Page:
A sexual relationship by itself may not be a bad thing, but having sexual relations at school is wrong.
At least, that’s what school administrators in the Janesville, Wisc., school district are considering telling their students, according to the Janesville Gazette, after five high school students were expelled from the district in the spring for “engaging in ‘sexual activity’ at school.”
Just what kind of sexual activity, or how many incidents these students were involved in, or whether other students were involved isn’t quite clear, but Yolanda Cargile, the director of student services, assured the Gazette that sexual assault was not involved.
The idea behind the warnings about sex, according to Cargile, is to promote the idea of “making better choices” but also not remaining silent when a situation is occurring.
The cautions are also being considered for parents so the students are getting a consistent message while in and out of school, the paper reports.
So, just what kind of activities can get students expelled? Well, that’s not quite clear either. Short of assault, each case is different, Cargile said, but groping under clothing could be considered grounds for expulsion. It’s up to the principals and superintendent to decide, she said.
But Janesville isn’t the only district having issues with sex.
In 2012, Tennessee lawmakers added language to the state’s abstinence-only sex education curriculum warning against “gateway sexual activity,” according to the Huffington Post.
What does that mean exactly? The bill itself doesn’t get into specifics, but the language has been interpreted to include discouraging any behavior that could potentially lead to sex, which the Huffington Post says includes kissing, hand-holding, and cuddling.
To put it bluntly, no touching.
And on Tuesday, a bill was ratified in North Carolina that would change the state’s sex education curriculum, according to the Fayetteville Observer.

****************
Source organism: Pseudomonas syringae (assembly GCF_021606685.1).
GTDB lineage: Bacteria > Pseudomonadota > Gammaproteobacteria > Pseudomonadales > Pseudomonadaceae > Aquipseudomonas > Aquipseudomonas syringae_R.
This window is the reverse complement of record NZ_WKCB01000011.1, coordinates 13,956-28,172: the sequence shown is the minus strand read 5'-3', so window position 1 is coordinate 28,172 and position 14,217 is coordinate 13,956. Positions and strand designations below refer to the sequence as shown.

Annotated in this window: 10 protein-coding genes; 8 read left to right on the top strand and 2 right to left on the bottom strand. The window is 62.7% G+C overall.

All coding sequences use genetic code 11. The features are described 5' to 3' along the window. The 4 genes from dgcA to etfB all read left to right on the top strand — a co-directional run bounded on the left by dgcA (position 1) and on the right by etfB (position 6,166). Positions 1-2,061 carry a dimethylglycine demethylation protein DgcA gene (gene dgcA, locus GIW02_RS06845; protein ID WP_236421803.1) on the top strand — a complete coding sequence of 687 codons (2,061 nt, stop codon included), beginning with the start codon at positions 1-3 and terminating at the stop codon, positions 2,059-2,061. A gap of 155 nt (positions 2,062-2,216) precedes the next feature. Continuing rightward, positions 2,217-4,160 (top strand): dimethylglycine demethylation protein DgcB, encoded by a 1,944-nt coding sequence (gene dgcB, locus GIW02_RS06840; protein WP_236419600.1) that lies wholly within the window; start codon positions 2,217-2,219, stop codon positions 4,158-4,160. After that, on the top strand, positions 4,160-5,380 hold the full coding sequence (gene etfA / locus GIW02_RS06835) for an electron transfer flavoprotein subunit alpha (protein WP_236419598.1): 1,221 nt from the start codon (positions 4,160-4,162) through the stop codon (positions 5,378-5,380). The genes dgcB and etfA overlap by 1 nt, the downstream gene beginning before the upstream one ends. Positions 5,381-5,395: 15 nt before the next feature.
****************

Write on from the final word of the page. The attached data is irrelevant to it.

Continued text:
If the governor signs the bill, schools would be required to teach students about preventable causes of premature births in future pregnancies, including induced abortions and other activities like smoking, alcohol and drug use, and inadequate prenatal care, according to the paper.
Sen. Warren Daniel, a republican and sponsor of the bill, told a Senate Health Committee in May that the bill wasn’t based on political ideology, but “based on the scientific evidence” that women who voluntarily have abortions are at future risk of preterm birth.
The “scientific evidence” however, is greatly disputed, according to Think Progress, a project of the Center for American Progress Action Fund, an independent nonpartisan education and advocacy organization.
At the same committee hearing, medical professionals testified against the measure, disagreeing with Daniel’s assessment.
In his testimony, Dr. David Grimes, a professor of obstetrics and gynecology at the University of North Carolina, called the bill a “state-sponsored ideology,” and argued that Daniel’s statement was “scientifically false,” according to Think Progress.
Medical and health organizations like the World Health Organization, the Centers for Disease Control and Prevention, the American College of Obstetricians and Gynecologists “all have uniformly concluded that abortion does not cause prematurity,” Grimes said.
A January poll from the Adolescent Pregnancy Prevention Campaign of North Carolina may also suggest that there really is no need to amend the existing sex education requirements, Think Progress reports.
In a poll of 500 parents, 83 percent said they supported the Healthy Youth Act, a 2009 law that updated the state’s sex education program to align more closely with parents’ opinions and public health best practices.
This includes teaching middle- and high-school students about healthy relationships, teaching about contraceptives, and teaching medically accurate information regarding sex.
The survey also asked parents what best describes what they want for their oldest children, and 77 percent responded that although they wanted their children to abstain from sex, they recognized the need for their children to have information about birth control.
In addition to teaching about the risks of abortions on future pregnancies, North Carolina is also advancing a bill that would require teenagers to get notarized parental consent before accessing health services like sexually transmitted disease tests, birth-control prescriptions, mental health counseling, and substance abuse treatment.
A version of this news article first appeared in the Rules for Engagement blog.